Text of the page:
I support the government’s amendment to Labour’s motion, which commits the House to respecting the will of the British people expressed in the referendum campaign. I accept that result, and now I and other Conservatives who campaigned to Remain are focused on getting the best deal for Britain; a deal which respects the result of the referendum, while keeping Britain close to Europe and within the single market.

The government needs to bring a substantive plan before Parliament, which allows for a proper public and parliamentary debate. For this to happen, the plan provided must be detailed enough for MPs to have a view on its contents, and it must arrive in the House far enough in advance of Article 50 for us to have a proper debate. As five pro-European groups said yesterday, a Green Paper two months before Article 50 is invoked would be a sensible way of doing it. Or, in the words of David Davis just a few days before he was appointed to the Cabinet, a “pre-negotiation white paper” could be used to similar effect.

Clearly there are divisions, both between parties and between Leavers and Remainers, on what the Brexit deal should look like. But I, like other members of the Open Britain campaign and other pro-European Conservatives, have a number of priorities which I believe the government must prioritise in its negotiations.

On the economy, it is vital that the government strives to keep our country fully participating in the single market. Millions of jobs depend on the unfettered trade, free of both tariff and non-tariff barriers, we enjoy with the world’s biggest market. This is absolutely compatible with the result, as senior Leave campaigners such as Daniel Hannan assured voters before the referendum that Brexit would not threaten Britain’s place in the single market. The government must also undertake serious analysis on the consequences of leaving the customs union, and the worrying possibility that the UK could fall out of our participation in the EU’s Free Trade Agreements (FTAs) with non-EU countries like South Korea.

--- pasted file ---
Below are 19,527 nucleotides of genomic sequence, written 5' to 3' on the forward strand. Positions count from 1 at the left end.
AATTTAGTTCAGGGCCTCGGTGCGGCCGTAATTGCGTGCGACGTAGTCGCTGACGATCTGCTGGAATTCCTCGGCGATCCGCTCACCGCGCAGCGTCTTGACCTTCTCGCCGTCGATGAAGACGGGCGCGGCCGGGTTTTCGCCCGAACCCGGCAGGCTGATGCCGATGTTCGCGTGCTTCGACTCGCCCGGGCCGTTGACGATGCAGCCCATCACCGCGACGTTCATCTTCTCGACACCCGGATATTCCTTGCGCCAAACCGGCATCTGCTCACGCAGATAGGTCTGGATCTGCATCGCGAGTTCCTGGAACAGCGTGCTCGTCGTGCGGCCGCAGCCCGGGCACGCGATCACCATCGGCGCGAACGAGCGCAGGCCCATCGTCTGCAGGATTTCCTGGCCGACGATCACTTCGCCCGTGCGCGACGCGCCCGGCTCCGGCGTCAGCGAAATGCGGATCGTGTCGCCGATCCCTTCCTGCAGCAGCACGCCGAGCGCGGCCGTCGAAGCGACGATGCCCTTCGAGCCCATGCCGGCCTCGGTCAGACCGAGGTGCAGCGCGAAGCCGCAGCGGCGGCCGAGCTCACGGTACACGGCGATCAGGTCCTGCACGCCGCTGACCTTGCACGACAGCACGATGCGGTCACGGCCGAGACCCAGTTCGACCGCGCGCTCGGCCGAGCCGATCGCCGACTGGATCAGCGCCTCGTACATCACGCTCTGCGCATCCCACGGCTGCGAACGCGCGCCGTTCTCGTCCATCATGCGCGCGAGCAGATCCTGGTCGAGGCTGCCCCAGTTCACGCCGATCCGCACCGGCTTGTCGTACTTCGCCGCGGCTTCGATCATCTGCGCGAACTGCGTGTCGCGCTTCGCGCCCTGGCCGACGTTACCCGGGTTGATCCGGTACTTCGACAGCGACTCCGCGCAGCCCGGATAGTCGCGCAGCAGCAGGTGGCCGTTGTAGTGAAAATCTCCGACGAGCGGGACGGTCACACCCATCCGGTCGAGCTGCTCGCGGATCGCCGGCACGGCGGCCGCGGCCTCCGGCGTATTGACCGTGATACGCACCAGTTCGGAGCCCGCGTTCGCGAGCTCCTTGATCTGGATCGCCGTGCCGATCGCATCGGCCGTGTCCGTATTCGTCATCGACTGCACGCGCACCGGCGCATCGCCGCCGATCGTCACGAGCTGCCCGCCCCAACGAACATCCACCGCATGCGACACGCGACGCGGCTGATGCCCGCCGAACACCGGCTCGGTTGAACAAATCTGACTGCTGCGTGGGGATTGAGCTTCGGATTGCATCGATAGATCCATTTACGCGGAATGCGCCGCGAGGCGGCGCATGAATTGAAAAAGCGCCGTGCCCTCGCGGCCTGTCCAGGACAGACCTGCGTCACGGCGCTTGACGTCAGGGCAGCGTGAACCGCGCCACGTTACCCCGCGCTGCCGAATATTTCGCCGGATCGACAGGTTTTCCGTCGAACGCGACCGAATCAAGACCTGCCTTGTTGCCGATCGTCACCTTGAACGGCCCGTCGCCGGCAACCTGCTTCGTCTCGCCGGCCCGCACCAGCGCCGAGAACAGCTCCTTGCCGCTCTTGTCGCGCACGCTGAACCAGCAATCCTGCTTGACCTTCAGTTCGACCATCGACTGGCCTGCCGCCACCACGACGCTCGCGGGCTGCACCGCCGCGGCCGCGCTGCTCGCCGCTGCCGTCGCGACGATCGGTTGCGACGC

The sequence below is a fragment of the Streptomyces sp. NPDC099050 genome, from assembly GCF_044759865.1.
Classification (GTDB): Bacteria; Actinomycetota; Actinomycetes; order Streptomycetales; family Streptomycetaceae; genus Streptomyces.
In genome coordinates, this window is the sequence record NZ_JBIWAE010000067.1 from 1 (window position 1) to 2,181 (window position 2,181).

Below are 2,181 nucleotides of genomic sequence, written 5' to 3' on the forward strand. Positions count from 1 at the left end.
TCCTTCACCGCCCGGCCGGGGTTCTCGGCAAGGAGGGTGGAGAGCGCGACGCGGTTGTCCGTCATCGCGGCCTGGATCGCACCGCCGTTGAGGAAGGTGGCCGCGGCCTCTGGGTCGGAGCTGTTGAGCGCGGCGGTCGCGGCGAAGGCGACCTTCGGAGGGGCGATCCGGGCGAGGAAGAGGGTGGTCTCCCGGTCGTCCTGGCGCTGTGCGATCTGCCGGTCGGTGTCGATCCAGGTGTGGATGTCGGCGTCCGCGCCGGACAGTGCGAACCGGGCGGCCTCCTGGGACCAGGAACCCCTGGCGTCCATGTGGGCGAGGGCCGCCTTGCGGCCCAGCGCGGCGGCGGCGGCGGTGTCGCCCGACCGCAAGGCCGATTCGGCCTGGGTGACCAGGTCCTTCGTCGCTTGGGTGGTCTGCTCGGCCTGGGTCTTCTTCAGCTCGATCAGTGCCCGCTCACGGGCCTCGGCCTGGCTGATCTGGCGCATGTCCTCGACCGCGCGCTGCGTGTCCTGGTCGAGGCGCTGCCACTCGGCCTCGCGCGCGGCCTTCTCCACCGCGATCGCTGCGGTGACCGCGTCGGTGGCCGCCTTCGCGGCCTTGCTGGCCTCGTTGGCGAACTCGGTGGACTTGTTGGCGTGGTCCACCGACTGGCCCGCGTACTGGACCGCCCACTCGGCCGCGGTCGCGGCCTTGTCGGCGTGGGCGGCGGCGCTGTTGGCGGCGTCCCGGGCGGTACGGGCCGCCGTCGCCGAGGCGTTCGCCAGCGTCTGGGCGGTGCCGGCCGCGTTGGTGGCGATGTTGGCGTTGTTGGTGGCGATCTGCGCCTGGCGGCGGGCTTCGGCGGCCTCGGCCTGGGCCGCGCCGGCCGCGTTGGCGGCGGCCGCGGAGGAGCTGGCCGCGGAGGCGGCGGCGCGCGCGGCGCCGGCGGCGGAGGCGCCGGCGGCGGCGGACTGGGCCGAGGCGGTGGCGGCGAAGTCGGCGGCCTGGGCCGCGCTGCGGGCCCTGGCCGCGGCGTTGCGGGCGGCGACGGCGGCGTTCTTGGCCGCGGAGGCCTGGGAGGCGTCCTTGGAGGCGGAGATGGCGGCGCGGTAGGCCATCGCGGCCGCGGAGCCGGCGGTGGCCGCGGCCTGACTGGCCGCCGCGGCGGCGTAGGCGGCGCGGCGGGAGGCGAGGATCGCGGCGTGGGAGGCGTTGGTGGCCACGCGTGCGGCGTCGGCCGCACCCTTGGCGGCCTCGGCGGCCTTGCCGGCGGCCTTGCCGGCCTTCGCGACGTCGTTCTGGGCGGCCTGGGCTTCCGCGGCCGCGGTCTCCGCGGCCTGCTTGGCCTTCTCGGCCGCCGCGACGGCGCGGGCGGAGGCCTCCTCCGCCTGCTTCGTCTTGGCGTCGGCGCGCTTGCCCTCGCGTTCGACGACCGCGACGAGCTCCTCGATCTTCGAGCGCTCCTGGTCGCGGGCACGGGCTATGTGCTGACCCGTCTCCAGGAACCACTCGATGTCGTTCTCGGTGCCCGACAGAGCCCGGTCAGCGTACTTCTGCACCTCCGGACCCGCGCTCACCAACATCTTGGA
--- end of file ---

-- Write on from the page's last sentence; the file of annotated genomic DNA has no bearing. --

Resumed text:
If agreeing a new trading relationship with Europe in just two years appears unachievable, the government must look closely into the possibility of agreeing a transitional arrangement first. Michel Barnier, the European Commission’s chief negotiator, has said this would be possible and the Prime Minister was positive about this idea at the recent CBI Conference. A suitable transitional arrangement would prevent the biggest threat to British business – that of a "cliff edge" that would slap costly tariffs and customs checks on British exports the day after we leave.

Our future close relationship with the EU of course goes beyond economics. We need unprecedentedly close co-operation between the UK and the EU on security and intelligence sharing; openness to talented people from Europe and the world; and continued cooperation on issues like the environment. This must all go hand-in-hand with delivering reforms to immigration that will make the system fairer, many of which can be seen in European countries as diverse as the Netherlands and Switzerland.

This is what I and others will be arguing for in the House of Commons, from now until the day Britain leaves the European Union. A Brexit deal that delivers the result of the referendum while keeping our country prosperous, secure, open and tolerant. I congratulate the government on their decision to involve the House in their plan for Brexit - and look forward to seeing the details. 

Neil Carmichael is the Conservative MP for Stroud and supporter of the Open Britain campaign.